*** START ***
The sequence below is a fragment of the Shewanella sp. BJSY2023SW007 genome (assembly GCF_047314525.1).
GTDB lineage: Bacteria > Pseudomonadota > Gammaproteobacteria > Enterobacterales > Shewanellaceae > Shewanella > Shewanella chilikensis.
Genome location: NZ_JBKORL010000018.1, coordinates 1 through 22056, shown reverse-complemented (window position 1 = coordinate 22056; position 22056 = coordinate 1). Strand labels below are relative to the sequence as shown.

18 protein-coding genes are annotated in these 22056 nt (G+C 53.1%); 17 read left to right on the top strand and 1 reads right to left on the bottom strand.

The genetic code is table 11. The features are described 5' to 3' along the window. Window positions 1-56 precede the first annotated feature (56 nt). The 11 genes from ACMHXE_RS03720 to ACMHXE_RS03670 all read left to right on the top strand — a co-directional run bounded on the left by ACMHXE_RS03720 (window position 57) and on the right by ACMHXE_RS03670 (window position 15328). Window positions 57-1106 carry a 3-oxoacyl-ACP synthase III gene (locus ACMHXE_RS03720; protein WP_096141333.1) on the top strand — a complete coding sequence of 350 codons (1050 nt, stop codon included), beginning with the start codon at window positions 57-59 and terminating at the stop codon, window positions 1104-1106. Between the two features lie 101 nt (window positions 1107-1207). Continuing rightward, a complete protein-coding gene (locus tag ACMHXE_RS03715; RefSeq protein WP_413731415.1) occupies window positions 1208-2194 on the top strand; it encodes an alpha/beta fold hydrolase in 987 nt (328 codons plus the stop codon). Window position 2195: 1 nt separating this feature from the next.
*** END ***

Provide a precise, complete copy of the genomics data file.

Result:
The sequence below is a fragment of the Shewanella sp. BJSY2023SW007 genome (assembly GCF_047314525.1).
GTDB lineage: Bacteria > Pseudomonadota > Gammaproteobacteria > Enterobacterales > Shewanellaceae > Shewanella > Shewanella chilikensis.
Genome location: NZ_JBKORL010000018.1, coordinates 1 through 22056, shown reverse-complemented (window position 1 = coordinate 22056; position 22056 = coordinate 1). Strand labels below are relative to the sequence as shown.

18 protein-coding genes are annotated in these 22056 nt (G+C 53.1%); 17 read left to right on the top strand and 1 reads right to left on the bottom strand.

The genetic code is table 11. The features are described 5' to 3' along the window. Window positions 1-56 precede the first annotated feature (56 nt). The 11 genes from ACMHXE_RS03720 to ACMHXE_RS03670 all read left to right on the top strand — a co-directional run bounded on the left by ACMHXE_RS03720 (window position 57) and on the right by ACMHXE_RS03670 (window position 15328). Window positions 57-1106 carry a 3-oxoacyl-ACP synthase III gene (locus ACMHXE_RS03720; protein WP_096141333.1) on the top strand — a complete coding sequence of 350 codons (1050 nt, stop codon included), beginning with the start codon at window positions 57-59 and terminating at the stop codon, window positions 1104-1106. Between the two features lie 101 nt (window positions 1107-1207). Continuing rightward, a complete protein-coding gene (locus tag ACMHXE_RS03715; RefSeq protein WP_413731415.1) occupies window positions 1208-2194 on the top strand; it encodes an alpha/beta fold hydrolase in 987 nt (328 codons plus the stop codon). Window position 2195: 1 nt separating this feature from the next.